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Jatropha Biofuel: Full Speed ahead in the Philippines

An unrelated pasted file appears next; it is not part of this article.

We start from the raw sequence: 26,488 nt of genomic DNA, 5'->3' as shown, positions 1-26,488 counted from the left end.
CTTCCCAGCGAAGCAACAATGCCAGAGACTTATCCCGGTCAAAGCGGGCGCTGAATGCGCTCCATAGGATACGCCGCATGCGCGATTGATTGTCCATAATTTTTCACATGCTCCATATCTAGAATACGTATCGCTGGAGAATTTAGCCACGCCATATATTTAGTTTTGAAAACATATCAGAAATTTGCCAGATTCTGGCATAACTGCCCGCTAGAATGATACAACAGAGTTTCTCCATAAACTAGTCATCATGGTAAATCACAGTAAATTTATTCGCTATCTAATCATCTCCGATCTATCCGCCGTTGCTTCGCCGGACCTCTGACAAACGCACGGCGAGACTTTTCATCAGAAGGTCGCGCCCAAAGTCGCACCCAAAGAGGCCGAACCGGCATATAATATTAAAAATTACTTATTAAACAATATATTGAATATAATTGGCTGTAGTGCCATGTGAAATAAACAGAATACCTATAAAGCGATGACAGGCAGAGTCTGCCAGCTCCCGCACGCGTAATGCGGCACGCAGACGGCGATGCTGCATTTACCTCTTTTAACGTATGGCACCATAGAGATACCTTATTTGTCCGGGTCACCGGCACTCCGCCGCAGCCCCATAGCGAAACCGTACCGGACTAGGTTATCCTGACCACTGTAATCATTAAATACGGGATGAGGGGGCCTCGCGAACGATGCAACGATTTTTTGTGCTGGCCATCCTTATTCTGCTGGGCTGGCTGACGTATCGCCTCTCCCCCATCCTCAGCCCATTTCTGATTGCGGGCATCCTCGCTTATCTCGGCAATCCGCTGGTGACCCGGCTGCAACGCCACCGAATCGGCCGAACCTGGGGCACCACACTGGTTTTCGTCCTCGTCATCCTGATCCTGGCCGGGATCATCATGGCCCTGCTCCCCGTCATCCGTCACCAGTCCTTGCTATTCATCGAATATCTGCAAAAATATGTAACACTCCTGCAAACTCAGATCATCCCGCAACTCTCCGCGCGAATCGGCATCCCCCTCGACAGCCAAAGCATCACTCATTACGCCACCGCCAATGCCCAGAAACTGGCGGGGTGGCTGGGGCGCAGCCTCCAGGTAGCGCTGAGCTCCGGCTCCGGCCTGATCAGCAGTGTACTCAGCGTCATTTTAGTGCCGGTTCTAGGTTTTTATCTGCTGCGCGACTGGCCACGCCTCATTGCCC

The Philippine government jumped into the biofuels bandwagon by enacting a law on biofuels. The Biofuels Act of 2006, signed last year, mandates all oil companies to sell gasoline with at least one percent bioethanol three months after the law's enactment and with at least five parts bioethanol within two years. Four years after enactment, a national board may recommend mandating the distribution by every oil company of gasoline with 10 percent bioethanol. In 2006, President Gloria Macapagal Arroyo released P500M for planting jatropha in military camps. The Philippine National Oil Corporation (PNOC) through its Alternative Fuel Corporation (PNOC-AFC) has plans to grow 700,000 hectares of jatropha in 3 years, from 2008 to 2010. According to PNOC-AFC's estimates, the plants will be able to produce a million MT of biodiesel by 2011. The PNOC-AFC has identified eleven provinces as potential sources of jatropha seedlings for the plantation. These provinces are Nueva Ecija, Laguna, Batangas, Camarines Norte, Camarines Sur, Albay, Sorsogon, Masbate, Cagayan de Oro, Agusan del Norte, and Bukidnon. The PNOC-AFC has also set up plantations in in Cagayan de Oro City, General Santos City, and Agusan del Sur. Its mega-nursery is located in Nueva Ecija. Food security advocates, however, have raised concerns about biofuel crops encroaching land planted with food crops. Made attractive by promises of low-cost maintenance and high returns, jatropha is primed for mass plantation, making the crop a strong competitor for lands and other farming resources. Jatropha plantation puts efforts of achieving food security in the Philippines in jeopardy.


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